See memoir by his sister, Asia Booth Clarke (1930, repr. 1971, 1996); biographies by R. G. Gutman and K. O. Gutman (1979) and G. Samples (1982); M. W. Kauffman, American Brutus: John Wilkes Booth and the Lincoln Conspiracies (2004).

Booth, Junius Brutus, 1796-1852, Anglo-American actor. After experience in the provinces, he appeared at Covent Garden. In 1817, with his portrayal of Richard III, he established himself as a rival of Edmund Kean. In 1821 he emigrated to the United States, where he spent most of his remaining life. An imposing tragic actor with a full, rich voice and a rugged grandeur, Booth had an erratic personal life complicated by intemperate habits. His son Junius Brutus Booth, Jr. excelled as a theatrical manager, while Edwin Booth surpassed his father as an actor. A third son was the assassin of President Lincoln, John Wilkes Booth.

See S. Kimmel, The Mad Booths of Maryland (2d ed. 1969).

Booth, William, 1829-1912, English religious leader, founder and first general of the Salvation Army, b. Nottingham. Originally a local preacher for the Wesleyan Methodists, he went (1849) to London and entered (1852) the ministry of the Methodist New Connexion Church, but in 1861 he began independent evangelistic work. In 1865, with the help of his wife, Catherine Booth, he started the East London Revival Society (soon known as the Christian Mission) in Whitechapel, London. The Christian Mission developed in 1878 into the Salvation Army. General Booth, a remarkable organizer, traveled widely, winning recognition wherever he went. In 1890 he published In Darkest England and the Way Out in collaboration with W. T. Stead. See Booth, family; Booth, Evangeline Cory.

See biographies by G. S. Railton (2d ed. 1912), H. Begbie (1920), St. J. Ervine (2 vol., 1934), H. C. Steele (1954), E. Bishop (1964), and R. Collier (1965); R. Hattersley, Blood and Fire (2000).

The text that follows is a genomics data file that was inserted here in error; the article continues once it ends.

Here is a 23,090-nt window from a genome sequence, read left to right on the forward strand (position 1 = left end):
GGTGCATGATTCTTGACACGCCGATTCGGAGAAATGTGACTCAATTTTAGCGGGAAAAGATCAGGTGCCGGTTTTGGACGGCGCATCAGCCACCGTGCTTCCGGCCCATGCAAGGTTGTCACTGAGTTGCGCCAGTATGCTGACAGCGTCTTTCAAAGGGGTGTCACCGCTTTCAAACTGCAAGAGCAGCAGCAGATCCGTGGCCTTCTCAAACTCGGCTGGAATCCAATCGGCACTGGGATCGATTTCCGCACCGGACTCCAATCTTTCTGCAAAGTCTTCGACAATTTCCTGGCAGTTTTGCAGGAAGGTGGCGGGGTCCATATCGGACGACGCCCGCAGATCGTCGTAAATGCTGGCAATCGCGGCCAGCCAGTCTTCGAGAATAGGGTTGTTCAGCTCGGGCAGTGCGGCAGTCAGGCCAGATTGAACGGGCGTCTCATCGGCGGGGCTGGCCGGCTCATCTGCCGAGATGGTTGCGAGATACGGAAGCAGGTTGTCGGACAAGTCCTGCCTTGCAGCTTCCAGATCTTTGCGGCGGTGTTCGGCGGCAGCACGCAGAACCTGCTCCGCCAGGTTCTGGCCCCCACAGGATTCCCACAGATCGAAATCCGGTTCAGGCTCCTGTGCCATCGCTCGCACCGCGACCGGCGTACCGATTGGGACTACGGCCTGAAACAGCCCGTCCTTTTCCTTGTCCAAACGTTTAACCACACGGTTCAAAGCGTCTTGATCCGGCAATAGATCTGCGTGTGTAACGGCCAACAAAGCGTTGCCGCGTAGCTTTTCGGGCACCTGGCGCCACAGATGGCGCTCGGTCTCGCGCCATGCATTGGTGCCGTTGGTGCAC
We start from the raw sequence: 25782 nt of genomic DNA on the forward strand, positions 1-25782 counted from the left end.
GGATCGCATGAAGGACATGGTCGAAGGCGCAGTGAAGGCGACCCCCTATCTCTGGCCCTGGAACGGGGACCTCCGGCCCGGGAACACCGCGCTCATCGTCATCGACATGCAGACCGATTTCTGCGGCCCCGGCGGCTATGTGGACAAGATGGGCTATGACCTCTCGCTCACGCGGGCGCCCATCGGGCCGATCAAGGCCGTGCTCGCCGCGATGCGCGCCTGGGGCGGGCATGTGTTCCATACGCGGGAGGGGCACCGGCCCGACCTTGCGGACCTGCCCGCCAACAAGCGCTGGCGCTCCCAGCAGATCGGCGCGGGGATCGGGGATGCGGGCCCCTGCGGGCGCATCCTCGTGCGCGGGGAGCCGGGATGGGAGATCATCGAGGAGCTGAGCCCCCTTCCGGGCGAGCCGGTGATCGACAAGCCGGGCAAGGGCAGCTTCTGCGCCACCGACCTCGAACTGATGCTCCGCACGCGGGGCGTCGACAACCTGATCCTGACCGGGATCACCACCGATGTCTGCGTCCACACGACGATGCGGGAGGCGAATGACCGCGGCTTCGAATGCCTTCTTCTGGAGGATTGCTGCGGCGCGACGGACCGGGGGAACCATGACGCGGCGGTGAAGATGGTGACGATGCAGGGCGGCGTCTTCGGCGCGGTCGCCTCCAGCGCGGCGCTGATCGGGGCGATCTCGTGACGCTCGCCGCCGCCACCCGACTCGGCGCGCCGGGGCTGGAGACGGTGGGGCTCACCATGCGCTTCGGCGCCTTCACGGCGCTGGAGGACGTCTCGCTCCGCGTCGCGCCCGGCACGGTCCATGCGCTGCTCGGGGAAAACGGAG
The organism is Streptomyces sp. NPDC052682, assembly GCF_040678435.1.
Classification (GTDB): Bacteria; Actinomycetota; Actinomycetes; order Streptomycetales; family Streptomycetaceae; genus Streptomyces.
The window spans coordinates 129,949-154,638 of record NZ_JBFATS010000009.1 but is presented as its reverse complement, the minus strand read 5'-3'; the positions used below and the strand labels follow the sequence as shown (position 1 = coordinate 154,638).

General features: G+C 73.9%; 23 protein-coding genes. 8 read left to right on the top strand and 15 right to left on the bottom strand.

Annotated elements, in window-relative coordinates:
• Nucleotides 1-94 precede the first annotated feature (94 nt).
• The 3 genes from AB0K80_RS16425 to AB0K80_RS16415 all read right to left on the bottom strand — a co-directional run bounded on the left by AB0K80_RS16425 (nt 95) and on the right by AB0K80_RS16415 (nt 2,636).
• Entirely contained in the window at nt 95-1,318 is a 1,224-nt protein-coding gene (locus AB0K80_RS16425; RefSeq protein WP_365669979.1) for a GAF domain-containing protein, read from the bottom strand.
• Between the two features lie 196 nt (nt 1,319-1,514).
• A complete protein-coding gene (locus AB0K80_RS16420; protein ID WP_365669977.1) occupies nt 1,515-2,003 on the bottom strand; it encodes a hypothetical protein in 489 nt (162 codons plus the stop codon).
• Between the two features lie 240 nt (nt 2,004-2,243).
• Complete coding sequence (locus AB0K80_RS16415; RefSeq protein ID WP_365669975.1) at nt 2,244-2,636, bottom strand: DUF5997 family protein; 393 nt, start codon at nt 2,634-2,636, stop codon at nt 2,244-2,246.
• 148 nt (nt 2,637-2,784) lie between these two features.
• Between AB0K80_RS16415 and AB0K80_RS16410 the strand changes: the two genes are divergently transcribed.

Tarkington, Booth (Newton Booth Tarkington), 1869-1946, American author, b. Indianapolis. His most characteristic and popular works were his genial novels of life in small Middle Western towns, including The Gentleman from Indiana (1899), The Conquest of Canaan (1905), and the trilogy Growth (1927), made up of Turmoil (1915), The Magnificent Ambersons (1918; Pulitzer Prize), and The Midlander (1923). Alice Adams (1921; Pulitzer Prize), considered by some his best novel, tells of the frustrated ambitions of a romantic lower-middle-class girl. He wrote several amusing novels of boyhood and adolescence, the most notable being Penrod (1914) and Seventeen (1916). His plays include a dramatization of his own historical romance Monsieur Beaucaire (1901) and Clarence (1921).

See his reminiscences, The World Does Move (1928); biography by J. L. Woodress (1955, repr. 1969); study by K. J. Fennimore (1974).

(born April 10, 1829, Nottingham, Nottinghamshire, Eng.—died Aug. 20, 1912, London) British religious leader, founder and general (1878–1912) of the Salvation Army. At age 15 he underwent a religious conversion and became a revivalist preacher. In 1849 he went to London, where he became a regular preacher of the Methodist New Connection (1852–61) and then an independent revivalist. Aided by his wife, Catherine Mumford Booth (1829–90), a fellow preacher and social worker, he founded the Christian Mission in 1865, which in 1878 became the Salvation Army. He traveled worldwide to lecture and organize branches of the Army. His proposals for remedying social ills received widespread acceptance and the encouragement of Edward VII.

Learn more about Booth, William with a free trial on Britannica.com.

(born July 29, 1869, Indianapolis, Ind., U.S.—died May 19, 1946, Indianapolis) U.S. novelist and dramatist. He became known for satirical and sometimes romanticized pictures of Midwesterners in humorous portrayals of boyhood and adolescence that include the young-people's classics Penrod (1914), Seventeen (1916), and Gentle Julia (1922). The trilogy Growth (1927) includes The Magnificent Ambersons (1918, Pulitzer Prize; film, 1942), which traces the decline of a once-powerful and prominent family. Alice Adams (1921; film, 1923, 1935), a searching character study, is perhaps his most finished novel.

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(born May 10, 1838, near Bel Air, Md., U.S.—died April 26, 1865, near Port Royal, Va.) U.S. actor and assassin of Pres. Abraham Lincoln. Born into a family of famous actors, he achieved success in Shakespearean roles but resented the greater acclaim enjoyed by his brother, Edwin Booth. A fanatical believer in slavery and the Southern cause, he made plans with co-conspirators to abduct Lincoln; after several failed attempts, he vowed to destroy the president and his cabinet. On April 14, 1865, he shot Lincoln during a performance at Ford's Theatre. Though he broke his leg jumping from the president's box, he was able to escape on horseback to a Virginia farm. Tracked down, he refused to surrender and was shot, either by a soldier or by himself.

Learn more about Booth, John Wilkes with a free trial on Britannica.com.

Edwin Booth, photograph by Bradley and Rulofson